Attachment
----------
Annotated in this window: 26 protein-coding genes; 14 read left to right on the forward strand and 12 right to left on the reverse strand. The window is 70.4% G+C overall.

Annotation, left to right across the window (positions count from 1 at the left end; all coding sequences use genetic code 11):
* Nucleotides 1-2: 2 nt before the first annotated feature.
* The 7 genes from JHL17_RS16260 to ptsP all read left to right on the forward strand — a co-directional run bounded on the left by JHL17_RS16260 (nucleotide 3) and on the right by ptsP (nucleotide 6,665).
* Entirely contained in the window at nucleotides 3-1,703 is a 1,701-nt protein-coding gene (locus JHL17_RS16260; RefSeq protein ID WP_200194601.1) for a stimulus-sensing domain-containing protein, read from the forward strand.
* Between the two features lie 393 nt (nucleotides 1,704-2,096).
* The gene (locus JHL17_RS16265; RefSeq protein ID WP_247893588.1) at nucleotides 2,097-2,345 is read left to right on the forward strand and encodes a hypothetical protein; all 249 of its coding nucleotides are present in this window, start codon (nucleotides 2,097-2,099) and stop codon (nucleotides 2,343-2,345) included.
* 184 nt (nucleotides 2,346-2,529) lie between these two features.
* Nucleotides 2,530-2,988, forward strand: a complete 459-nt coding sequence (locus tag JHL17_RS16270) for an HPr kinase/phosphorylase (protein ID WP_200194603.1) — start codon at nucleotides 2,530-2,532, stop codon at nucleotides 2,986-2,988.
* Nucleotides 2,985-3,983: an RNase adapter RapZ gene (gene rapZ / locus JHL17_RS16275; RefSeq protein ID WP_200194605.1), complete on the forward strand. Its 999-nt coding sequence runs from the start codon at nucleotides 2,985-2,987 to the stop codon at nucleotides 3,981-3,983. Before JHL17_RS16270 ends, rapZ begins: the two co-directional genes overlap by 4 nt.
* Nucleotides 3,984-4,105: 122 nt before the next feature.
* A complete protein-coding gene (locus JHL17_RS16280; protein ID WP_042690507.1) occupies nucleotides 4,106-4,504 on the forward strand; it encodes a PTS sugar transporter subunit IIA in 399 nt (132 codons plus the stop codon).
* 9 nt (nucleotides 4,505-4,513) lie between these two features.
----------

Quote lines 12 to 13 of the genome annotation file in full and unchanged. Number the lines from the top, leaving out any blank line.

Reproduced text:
* A complete protein-coding gene (locus JHL17_RS16280; protein ID WP_042690507.1) occupies nucleotides 4,106-4,504 on the forward strand; it encodes a PTS sugar transporter subunit IIA in 399 nt (132 codons plus the stop codon).
* 9 nt (nucleotides 4,505-4,513) lie between these two features.